As a result of hazards present in the workplace setting, metal fabrication can pose safety risks to employees who don't closely follow safety regulations. Several injuries can befall employees in a metal fabrication shop as a result of inattention or carelessness. Here are some of the common injuries that befall workers during metal fabrication processes.
Material handling injuries
Material handling is a fairly regular cause of injury at the fabrication workshop. Majority of handling injuries are mostly musculoskeletal-related, and may range from slight sprains to more severe conditions like intervertebral disc injury. Besides failure to adhere to appropriate lifting protocol, these impairments may also be caused by prolonged exposure to pulsations, extended awkward posture, or recurrent monotonous motions. Material handling injuries tend to affect the joints, muscles, ligaments, nerves and tendons of the neck, arms, legs, back, and abdomen.
Injuries caused by hand tool usage
Another source of injury when fabricating metal is a hand tool. The most common injuries due to hand tool usage include wrist tendonitis, carpal tunnel syndrome, repetitive strain syndrome as well as lasting disorders of the wrist, hand and forearm. Some of the causes behind these injuries comprise of poor tool selection, undue tool use, little or no tool maintenance, and unfitting workstation design.
Injuries due to poor guarding
Entry is restricted to several areas and machinery in a metal fabrication workshop. In these settings, guardrails among other barriers are often used to stop accidental injury. Some of the common safety barriers available in metal fabrication workshops include:
- Permanently-fixed barriers: They surround any machinery that needs the least maintenance or cleaning of components.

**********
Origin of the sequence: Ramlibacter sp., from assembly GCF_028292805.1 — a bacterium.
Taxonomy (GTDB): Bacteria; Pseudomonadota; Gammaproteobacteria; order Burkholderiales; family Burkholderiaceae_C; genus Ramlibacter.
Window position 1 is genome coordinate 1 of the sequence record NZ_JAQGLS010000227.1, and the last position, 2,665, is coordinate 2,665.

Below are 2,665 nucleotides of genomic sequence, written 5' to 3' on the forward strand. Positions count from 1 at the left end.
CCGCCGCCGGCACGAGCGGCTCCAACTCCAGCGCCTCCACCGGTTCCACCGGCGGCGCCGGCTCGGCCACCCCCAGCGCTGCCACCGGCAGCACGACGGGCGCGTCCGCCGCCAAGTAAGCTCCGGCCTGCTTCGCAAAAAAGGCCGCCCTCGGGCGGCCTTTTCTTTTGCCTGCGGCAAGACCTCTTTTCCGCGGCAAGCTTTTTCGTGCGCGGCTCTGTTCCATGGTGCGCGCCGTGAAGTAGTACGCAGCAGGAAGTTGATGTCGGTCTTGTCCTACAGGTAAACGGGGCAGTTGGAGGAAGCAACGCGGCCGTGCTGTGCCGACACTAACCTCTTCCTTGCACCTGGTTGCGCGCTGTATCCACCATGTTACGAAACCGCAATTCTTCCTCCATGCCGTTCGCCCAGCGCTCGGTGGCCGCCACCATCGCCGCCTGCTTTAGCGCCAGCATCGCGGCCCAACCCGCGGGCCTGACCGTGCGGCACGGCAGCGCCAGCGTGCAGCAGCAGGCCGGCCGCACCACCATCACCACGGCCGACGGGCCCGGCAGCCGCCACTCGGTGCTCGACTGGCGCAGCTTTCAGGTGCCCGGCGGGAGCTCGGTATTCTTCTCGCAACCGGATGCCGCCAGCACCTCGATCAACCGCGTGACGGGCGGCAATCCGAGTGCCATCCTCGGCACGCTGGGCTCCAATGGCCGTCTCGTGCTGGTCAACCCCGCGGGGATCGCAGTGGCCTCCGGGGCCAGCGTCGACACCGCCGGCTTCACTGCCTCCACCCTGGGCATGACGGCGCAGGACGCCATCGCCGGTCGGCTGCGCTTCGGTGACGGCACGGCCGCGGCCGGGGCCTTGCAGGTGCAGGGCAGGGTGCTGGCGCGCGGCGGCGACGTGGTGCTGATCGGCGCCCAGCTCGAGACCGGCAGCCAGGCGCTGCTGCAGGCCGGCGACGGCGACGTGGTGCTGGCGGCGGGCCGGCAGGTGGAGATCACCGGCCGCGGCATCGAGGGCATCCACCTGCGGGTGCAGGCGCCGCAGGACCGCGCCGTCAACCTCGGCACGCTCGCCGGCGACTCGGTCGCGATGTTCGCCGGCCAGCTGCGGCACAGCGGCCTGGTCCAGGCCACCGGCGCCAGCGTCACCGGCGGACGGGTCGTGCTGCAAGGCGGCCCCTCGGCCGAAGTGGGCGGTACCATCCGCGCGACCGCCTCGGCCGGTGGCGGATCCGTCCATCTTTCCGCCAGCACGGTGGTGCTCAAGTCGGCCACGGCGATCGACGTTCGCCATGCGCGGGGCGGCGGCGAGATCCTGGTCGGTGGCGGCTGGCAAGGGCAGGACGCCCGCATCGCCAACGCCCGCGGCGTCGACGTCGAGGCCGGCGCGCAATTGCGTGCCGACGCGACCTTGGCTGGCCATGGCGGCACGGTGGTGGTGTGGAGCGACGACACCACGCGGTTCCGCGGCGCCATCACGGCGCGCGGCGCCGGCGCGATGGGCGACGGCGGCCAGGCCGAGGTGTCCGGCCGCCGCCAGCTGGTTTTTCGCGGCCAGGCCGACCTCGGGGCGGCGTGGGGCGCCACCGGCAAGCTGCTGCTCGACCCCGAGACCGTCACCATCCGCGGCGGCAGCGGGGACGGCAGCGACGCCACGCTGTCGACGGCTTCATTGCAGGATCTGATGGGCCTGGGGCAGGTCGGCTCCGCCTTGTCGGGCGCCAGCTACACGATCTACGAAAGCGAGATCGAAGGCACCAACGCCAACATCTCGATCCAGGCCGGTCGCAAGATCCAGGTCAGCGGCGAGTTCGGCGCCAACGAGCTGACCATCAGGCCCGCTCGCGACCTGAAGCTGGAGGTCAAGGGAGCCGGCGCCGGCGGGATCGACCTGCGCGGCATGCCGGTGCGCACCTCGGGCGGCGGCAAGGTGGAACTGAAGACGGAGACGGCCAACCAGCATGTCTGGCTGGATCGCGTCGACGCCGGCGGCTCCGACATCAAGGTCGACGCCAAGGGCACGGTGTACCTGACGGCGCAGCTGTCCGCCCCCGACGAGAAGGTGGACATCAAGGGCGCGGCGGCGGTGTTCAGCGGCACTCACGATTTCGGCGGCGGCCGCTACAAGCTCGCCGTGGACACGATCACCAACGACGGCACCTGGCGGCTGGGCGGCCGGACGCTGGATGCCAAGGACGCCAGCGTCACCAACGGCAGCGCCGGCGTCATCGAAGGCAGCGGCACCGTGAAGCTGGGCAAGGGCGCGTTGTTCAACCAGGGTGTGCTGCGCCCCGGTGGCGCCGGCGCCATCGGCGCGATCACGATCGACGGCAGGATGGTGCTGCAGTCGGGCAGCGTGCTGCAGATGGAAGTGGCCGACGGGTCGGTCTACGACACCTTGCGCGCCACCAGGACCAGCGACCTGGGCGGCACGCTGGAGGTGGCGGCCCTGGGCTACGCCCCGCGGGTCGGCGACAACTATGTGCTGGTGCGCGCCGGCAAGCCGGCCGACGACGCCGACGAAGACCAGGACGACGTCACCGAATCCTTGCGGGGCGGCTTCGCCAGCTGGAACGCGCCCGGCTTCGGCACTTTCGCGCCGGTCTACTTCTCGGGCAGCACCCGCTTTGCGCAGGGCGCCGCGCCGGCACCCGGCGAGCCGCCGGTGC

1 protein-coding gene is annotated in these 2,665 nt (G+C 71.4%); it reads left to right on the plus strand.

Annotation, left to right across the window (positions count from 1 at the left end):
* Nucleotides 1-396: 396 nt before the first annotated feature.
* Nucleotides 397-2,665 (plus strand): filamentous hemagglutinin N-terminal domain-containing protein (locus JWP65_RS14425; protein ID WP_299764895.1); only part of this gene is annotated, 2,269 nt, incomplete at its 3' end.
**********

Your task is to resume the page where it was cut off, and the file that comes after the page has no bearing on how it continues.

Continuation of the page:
- Interlocked physical barriers: They often feature one portable segment, which when activated, automatically closes down the system to avert injury.
- Physical barriers: They enclose the risky components of a metal fabricating equipment.
Poorly maintained or missing guards account for majority of barrier-associated injuries. For instance, guarding mechanisms help prevent an employee's fingers from being caught in the metal catching area of a cutting guillotine. When these safety guards are poorly installed, an employee is likely to suffer finger loss or hand injury.
Reducing the likelihood of injuries in metal fabrication workshops
Employees should adhere to proper use of cranes or forklifts to unpack heavy raw materials. Additionally, they should use trolleys to ferry heavy materials between phases of the metal fabrication process. Workshop managers should provide personal protection kit such as safety goggles, ear guards, respirators, and gloves to their workers. Moreover, any potentially dangerous equipment ought to be regularly inspected to ascertain the relevant safety measures are adopted and operating properly.